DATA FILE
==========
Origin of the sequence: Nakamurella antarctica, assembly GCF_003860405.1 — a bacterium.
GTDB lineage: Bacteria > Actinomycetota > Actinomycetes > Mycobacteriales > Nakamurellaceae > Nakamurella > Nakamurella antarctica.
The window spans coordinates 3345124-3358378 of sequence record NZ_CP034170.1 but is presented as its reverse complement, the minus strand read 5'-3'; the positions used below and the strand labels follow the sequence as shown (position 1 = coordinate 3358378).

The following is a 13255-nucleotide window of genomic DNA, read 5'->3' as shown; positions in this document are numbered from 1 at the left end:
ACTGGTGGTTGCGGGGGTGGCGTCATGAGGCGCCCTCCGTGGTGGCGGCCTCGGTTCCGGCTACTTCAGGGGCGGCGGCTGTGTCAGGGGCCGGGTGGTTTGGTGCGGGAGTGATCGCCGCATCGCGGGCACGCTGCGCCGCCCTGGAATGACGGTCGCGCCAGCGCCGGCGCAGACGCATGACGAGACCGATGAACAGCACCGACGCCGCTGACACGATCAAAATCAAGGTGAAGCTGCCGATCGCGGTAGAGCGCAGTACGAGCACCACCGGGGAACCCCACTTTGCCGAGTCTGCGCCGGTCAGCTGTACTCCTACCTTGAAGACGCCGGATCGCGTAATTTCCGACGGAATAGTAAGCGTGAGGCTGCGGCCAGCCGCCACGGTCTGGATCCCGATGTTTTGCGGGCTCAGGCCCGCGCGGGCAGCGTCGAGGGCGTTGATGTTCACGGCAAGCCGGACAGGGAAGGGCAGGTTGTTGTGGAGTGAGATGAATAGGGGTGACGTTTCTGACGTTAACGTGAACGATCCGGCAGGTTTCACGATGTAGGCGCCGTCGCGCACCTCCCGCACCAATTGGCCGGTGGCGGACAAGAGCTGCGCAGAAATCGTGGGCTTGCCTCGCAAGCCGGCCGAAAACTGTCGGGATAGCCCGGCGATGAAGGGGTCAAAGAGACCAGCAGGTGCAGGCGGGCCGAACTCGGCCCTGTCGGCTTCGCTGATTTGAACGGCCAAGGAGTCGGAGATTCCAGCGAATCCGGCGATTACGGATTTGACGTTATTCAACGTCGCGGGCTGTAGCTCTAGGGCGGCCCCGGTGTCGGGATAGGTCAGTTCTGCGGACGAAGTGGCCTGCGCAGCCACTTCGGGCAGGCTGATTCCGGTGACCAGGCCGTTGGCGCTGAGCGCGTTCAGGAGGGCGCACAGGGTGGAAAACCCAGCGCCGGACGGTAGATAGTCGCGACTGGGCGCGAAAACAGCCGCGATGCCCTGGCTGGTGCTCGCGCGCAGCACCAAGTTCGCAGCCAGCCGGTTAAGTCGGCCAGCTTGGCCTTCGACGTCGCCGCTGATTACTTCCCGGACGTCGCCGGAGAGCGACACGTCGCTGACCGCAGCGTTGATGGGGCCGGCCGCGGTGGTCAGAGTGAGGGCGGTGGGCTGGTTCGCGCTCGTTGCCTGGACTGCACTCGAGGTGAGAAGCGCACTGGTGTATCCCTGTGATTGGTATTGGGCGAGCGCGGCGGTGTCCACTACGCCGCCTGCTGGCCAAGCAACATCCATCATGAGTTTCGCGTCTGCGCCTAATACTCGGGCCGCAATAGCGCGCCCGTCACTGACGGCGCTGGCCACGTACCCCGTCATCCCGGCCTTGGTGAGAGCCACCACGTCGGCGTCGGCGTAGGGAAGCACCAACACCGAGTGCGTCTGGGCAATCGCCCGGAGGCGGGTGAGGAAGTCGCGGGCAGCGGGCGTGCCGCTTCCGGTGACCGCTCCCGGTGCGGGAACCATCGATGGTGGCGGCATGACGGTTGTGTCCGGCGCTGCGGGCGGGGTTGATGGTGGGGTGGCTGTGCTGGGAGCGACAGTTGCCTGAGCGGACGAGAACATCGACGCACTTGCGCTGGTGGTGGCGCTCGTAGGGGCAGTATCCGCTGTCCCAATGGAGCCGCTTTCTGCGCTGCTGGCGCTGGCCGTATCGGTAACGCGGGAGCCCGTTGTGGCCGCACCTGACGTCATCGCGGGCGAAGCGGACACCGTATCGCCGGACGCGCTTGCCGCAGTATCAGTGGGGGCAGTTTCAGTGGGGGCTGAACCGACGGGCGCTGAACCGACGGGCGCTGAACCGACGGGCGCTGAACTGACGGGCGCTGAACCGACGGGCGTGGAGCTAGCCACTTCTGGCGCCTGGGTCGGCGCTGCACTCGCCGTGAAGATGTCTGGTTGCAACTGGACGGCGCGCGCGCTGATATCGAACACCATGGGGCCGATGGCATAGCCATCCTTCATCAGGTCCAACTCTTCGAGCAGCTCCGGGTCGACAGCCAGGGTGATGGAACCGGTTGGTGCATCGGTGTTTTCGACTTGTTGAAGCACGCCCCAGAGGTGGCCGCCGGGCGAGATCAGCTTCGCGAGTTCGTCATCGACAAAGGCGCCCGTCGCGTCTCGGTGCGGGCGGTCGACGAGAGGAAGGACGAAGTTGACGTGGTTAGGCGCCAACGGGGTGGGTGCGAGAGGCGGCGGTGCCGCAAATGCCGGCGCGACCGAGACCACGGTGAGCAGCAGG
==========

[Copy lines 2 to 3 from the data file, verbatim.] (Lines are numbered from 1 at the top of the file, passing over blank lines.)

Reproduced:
GTDB lineage: Bacteria > Actinomycetota > Actinomycetes > Mycobacteriales > Nakamurellaceae > Nakamurella > Nakamurella antarctica.
The window spans coordinates 3345124-3358378 of sequence record NZ_CP034170.1 but is presented as its reverse complement, the minus strand read 5'-3'; the positions used below and the strand labels follow the sequence as shown (position 1 = coordinate 3358378).